Bus crash draws more attention to Muncaster Mill Road
Feb. 13, 2002
Effie Bathen
Staff Writer

State to spend $10 million on improvements

A bus crash on Muncaster Mill Road that injured a student last Friday morning occurred near a wooden cross that still marks the site of the deadly crash that killed school bus driver Andra King nearly two years ago.

The driver in Friday's incident was not injured, police said, and the 10-year-old passenger suffered only minor injuries.

The driver was "found to be at fault" and cited, said Montgomery County Police spokesman Officer Derek Baliles.

But the larger blame will likely fall again to the narrow, twisting road where three students were injured in May 2000 and King, 33, died instantly.

The Montgomery County Public Schools bus driver and father of six died when a landscaping truck's trailer brakes failed.

The truck's owners were charged with manslaughter after police investigators blamed faulty brakes and not the road as the cause of the crash.

Still, a public outcry led to a state promise to spend $10.2 million on what it calls long-term safety upgrades of the roadway. It was the largest upgrade project for the county in Gov. Parris N. Glendening's capital transportation budget.

Since King's death, the highway administration has slashed tree branches to improve the line of sight, widened some shoulders, improved at least two intersections, and added signs and more visible street markings.

Those changes were paid for as short-term safety improvements, said Sandra Dobson, a spokeswoman for the State Highway Administration. "That hasn't touched the $10 million," she added.

The highway administration will develop a few long-term options and present them at public meetings in June, Dobson said.

The changes, she said, will not be linked to the current debate over the Upper Rock Creek Master Plan or renewed talks about the Intercounty Connector, the proposed highway to link Gaithersburg to Laurel.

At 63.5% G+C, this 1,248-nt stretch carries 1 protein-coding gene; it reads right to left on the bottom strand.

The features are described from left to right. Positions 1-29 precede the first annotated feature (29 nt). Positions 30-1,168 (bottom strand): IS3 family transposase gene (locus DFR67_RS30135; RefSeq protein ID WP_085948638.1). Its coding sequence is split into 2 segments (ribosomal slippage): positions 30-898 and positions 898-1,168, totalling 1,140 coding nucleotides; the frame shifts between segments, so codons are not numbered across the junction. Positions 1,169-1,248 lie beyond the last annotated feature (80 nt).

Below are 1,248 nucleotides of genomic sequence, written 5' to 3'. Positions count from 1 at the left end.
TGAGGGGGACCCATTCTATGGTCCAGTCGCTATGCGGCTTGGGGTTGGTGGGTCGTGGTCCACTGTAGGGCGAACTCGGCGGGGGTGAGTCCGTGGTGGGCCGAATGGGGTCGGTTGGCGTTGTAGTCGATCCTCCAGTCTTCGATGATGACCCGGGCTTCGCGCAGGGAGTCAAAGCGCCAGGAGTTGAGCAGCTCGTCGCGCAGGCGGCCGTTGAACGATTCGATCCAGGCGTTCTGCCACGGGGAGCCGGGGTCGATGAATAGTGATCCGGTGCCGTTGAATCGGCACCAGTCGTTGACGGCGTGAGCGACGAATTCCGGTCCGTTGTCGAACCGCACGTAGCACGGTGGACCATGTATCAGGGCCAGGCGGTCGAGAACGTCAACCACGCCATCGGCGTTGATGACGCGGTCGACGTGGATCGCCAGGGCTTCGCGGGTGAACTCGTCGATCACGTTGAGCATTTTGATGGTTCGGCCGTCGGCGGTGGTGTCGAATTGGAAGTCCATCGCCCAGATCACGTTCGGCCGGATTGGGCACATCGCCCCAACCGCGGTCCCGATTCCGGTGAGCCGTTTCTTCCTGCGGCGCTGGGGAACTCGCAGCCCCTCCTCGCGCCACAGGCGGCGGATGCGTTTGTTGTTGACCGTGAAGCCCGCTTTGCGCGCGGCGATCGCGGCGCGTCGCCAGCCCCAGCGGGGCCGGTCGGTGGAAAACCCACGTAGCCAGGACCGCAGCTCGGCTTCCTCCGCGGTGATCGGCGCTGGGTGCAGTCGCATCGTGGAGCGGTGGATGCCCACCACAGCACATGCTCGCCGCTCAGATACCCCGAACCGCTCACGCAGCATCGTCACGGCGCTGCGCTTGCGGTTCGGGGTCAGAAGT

She said the multi-million-dollar safety project "will go on regardless of what other decisions are made."

Dobson said she could not estimate when the work would be completed, but said that state plans call for spending the money this year.

Friday's incident occurred at 9:06 a.m. near Grist Mill Drive, according to the police record.

Driver Terri Albert, 34, of Boonsboro, claimed that after cresting a hill, she swerved to the right in order to avoid a car. The bus hit a utility pole with its left front section, Baliles said.

The road was wet, he said.

The bus was traveling from Clarksburg to Lucy V. Barnsley Elementary School in Aspen Hill, officials said.

Traffic on the two-lane road came to a halt for more than an hour.

In addition to Friday's bus crash on the road, three ambulance crew members suffered minor injuries Oct. 16 in the same area.

In April of last year, about 11 months after King's death, another county school bus collided with a sedan and a Sandy Spring Friends School bus at the intersection of Muncaster Mill and Redland roads.

Stephen Joseph, chairman of the Upper Rock Creek Master Plan Advisory Group, was in the third car behind Albert's bus when it ran off Muncaster Mill on Friday.

"Obviously," he said, "that five miles from Redland to Norbeck has become one of the most dangerous roads in Montgomery County."